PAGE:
It may have been a lot of work, but we got a lot more out of this hike than we expected. Unfortunately though, our hopes of crossing Interlaken from East to West were shattered, when we saw that the our trail was closed at the summit and seems to have been for awhile. It was too bad, but we made it to just over 4000 feet, and survived an incredible hike and camp-out.

We made it back down the same way we came, but it all seemed a bit different anyway, approaching it from a different angle. In other words, I was in awe on the way back down too. We saw some people going up as we went down, and they seemed confused as to why we were heading down so early in the morning. We, nevertheless, exchanged polite ‘Good mornings’ and continued on our way.

At some point on the way down I slammed my foot into a rock and got a cut on my toe that bled pretty relentlessly all day. I know, I know… Why was I wearing sandals on a hike… blah blah. Really, I’ve found my feet to be so much more comfortable in my sandals than in my shoes, even for long trecks with my back-pack. This was something of a test, to see if my sandals would hold up in the toughest of conditions. And, I think they did. My feet felt great the whole trip, and I’m sure would have been hurting much more if I was in normal shoes. Either way, I realized today in Florence that I left my sneakers in Balmer’s, so I’m going to have to justify their loss by saying I realized I didn’t need them anymore.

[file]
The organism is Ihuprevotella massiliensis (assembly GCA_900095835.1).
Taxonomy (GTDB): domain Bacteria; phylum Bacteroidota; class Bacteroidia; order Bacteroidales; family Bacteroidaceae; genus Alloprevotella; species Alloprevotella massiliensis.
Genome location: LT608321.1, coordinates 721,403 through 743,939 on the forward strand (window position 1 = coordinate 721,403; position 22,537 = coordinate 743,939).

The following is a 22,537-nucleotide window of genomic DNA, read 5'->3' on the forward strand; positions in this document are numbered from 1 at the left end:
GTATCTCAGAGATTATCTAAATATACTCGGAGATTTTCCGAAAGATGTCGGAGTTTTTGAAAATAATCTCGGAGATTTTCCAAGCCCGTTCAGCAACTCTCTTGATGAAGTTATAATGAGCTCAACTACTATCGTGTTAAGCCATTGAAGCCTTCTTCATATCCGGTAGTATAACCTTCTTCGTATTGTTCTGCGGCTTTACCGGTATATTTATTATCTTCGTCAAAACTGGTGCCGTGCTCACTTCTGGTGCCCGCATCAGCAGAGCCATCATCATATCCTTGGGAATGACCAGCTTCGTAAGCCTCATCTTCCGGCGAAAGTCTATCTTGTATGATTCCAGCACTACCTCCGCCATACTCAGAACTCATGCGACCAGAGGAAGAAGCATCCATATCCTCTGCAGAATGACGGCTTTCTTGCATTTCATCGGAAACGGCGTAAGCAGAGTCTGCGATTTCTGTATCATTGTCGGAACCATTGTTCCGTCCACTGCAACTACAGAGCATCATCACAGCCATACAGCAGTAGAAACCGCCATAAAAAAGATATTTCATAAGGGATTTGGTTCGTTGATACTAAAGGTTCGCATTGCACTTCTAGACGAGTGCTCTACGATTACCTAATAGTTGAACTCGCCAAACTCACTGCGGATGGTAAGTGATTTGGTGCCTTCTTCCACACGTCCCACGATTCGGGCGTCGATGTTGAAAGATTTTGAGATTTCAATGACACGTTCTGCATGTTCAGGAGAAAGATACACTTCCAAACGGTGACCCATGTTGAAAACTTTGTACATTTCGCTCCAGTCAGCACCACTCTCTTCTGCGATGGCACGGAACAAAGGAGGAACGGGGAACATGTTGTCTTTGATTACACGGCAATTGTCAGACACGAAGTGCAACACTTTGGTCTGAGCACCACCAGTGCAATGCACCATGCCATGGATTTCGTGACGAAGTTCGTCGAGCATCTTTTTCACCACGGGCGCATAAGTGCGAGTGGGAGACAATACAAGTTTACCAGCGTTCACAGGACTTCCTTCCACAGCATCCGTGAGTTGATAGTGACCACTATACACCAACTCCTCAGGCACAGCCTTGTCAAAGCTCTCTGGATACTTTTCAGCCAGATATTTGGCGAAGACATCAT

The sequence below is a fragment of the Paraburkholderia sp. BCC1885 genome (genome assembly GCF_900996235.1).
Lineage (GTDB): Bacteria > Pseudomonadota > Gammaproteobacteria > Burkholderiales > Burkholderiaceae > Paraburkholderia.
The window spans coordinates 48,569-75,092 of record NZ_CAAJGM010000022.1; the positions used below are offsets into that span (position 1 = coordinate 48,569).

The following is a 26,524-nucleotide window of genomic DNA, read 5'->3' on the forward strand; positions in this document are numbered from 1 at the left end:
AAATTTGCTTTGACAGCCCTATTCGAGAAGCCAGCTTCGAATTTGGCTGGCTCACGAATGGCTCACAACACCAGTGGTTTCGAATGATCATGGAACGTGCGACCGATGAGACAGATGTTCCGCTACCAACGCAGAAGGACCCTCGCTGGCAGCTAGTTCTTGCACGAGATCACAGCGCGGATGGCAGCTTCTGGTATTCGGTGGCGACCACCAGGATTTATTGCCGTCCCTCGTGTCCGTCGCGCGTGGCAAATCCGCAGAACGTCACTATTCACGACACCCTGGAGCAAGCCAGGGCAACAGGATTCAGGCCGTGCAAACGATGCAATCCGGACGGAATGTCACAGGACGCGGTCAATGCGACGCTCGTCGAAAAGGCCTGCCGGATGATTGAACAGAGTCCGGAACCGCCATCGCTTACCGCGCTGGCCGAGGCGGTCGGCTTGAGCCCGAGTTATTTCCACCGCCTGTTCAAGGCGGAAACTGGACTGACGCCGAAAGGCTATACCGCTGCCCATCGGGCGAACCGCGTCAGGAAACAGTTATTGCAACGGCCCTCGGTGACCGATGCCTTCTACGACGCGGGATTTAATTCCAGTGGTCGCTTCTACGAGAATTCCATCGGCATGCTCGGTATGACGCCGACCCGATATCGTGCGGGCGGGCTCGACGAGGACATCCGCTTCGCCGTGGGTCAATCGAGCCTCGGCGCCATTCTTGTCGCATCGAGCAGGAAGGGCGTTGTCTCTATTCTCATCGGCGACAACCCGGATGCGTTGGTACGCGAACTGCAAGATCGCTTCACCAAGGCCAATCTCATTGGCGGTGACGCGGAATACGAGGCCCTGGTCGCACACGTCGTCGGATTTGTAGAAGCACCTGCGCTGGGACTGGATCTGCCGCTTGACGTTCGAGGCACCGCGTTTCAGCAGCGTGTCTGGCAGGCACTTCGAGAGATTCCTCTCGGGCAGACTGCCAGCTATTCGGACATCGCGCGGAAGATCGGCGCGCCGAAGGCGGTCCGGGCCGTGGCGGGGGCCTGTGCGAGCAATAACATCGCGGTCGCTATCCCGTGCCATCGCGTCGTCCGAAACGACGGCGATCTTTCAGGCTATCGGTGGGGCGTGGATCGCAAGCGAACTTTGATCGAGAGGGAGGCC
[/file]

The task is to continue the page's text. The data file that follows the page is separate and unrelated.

Anyway, Hayley, Mike and I happily took our step back to 1600 ft at around 7:15 and it felt great to have overcome that night. We rushed back to Balmer’s, got breakfast, a very, very needed shower, quickly packed up our stuff and had to sprint with our full-packs on to just make our train to Spiez, where we would then take a train to Milano, where we would then miss our train but graciously be allowed on a more local train to finally make it to Firenze…

But that’s all for tomorrow… Ciao!

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Hello again from Interlocken… Or Interloken, as I see it spelled here. Mike and I are, at the moment, sitting in front of a Migros shopping mall, on the ground, plugged into an outdoor electricity socket, leeching WiFi internet from someone’s router. Perhaps a strange site, but Interloken is truly a backpacker’s town.